I had mentioned in a previous blog (or two) that at the end of last year, some of my images had found their way into three Calendars for 2013.  I recently blogged about the one from Banks DIH, today I turn to the other two, I don’t want them to feel left out.

As someone who has worked in the Computer Graphic Design field for a number of years, I can tell you that some Calendars are in themselves works of art.  The standard multi-page calendar normally carried a photo at the top and the date pad at the bottom, this is nice for us photographers who don’t like people “troubling/editing” our images, it leaves the image alone at the top, simply as what it is… a photograph.

Other calendars are designed to incorporate the photograph into the design of the Calendar and these tend to be more conceptual or themed, and can be surprisingly pleasing to the eye.

Having a photograph used in a Calendar is a big deal for us, especially since most of the ones we see use “foreign” images.

The Banks DIH Calendar was designed and produced by Xc!aim Media, the one that featured photos on each page that were mine was from Maggie’s Snackette and Catering Service, it was designs and produced by F&H Printing Establishment and the last one (but not least) was one that featured images from myself and Nikhil Ramkarran, and it was from NT Computeac, designed and produced by Duane Ton-Chung at Micropoint Graphics.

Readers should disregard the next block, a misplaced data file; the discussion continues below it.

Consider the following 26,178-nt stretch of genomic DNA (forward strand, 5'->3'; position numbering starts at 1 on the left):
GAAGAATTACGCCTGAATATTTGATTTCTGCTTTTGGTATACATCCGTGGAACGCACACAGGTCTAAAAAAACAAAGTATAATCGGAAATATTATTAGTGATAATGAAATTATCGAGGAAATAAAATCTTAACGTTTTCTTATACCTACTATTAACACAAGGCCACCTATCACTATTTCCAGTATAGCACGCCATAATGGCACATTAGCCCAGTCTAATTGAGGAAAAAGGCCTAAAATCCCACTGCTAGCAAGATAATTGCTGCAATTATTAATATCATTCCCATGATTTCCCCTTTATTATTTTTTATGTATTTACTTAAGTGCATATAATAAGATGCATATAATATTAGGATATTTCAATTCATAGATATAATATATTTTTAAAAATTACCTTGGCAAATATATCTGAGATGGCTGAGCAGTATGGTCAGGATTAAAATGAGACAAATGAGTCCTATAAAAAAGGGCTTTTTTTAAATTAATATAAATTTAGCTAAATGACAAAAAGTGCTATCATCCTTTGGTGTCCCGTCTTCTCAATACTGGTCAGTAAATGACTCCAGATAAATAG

Below you’ll find the images for the flats that contained our images (the artwork remains the copyright of the companies and individuals as listed above, the photographs in the Calendars are copyright to the photographers, namely myself and Nikhil)   🙂


Age is a relative thing, something (or someone) is either younger (or newer) or older than another by a certain amount of time, whether it is by minutes, days, years, decades, centuries, etc.

I’ve grown up knowing the Hand-in-Hand Insurance Building (and others of its time) and they’ve become landmarks to me, that makes them old, or older than the stuff that went up in the last decade anyway.

They may not be of the Victorian era, so their architectural aesthetics may be less appealing, but they are certainly a lot more appealing than many of the concrete boxes that are being erected these days.

The Hand-in-Hand building always reminded me of a concrete and stone attempt to look Victorian, or maybe semi-Greco-Roman, but I’m not an architect and my terms may be far off the mark.

I had always admired its arches, the wrought-iron fence, the wrought-iron “fret-work” that created the arches between the columns, the low-sprawling style of the building.

When I took this photo I never intended to process it in Sepia tone, yet that is what appealed to me when I began processing, and to help the age along a bit, I added a light vignette (hopefully not too noticeable)

So this building is Newer than Victorian, but probably older than I am 🙂

Hand-in-Hand – 7216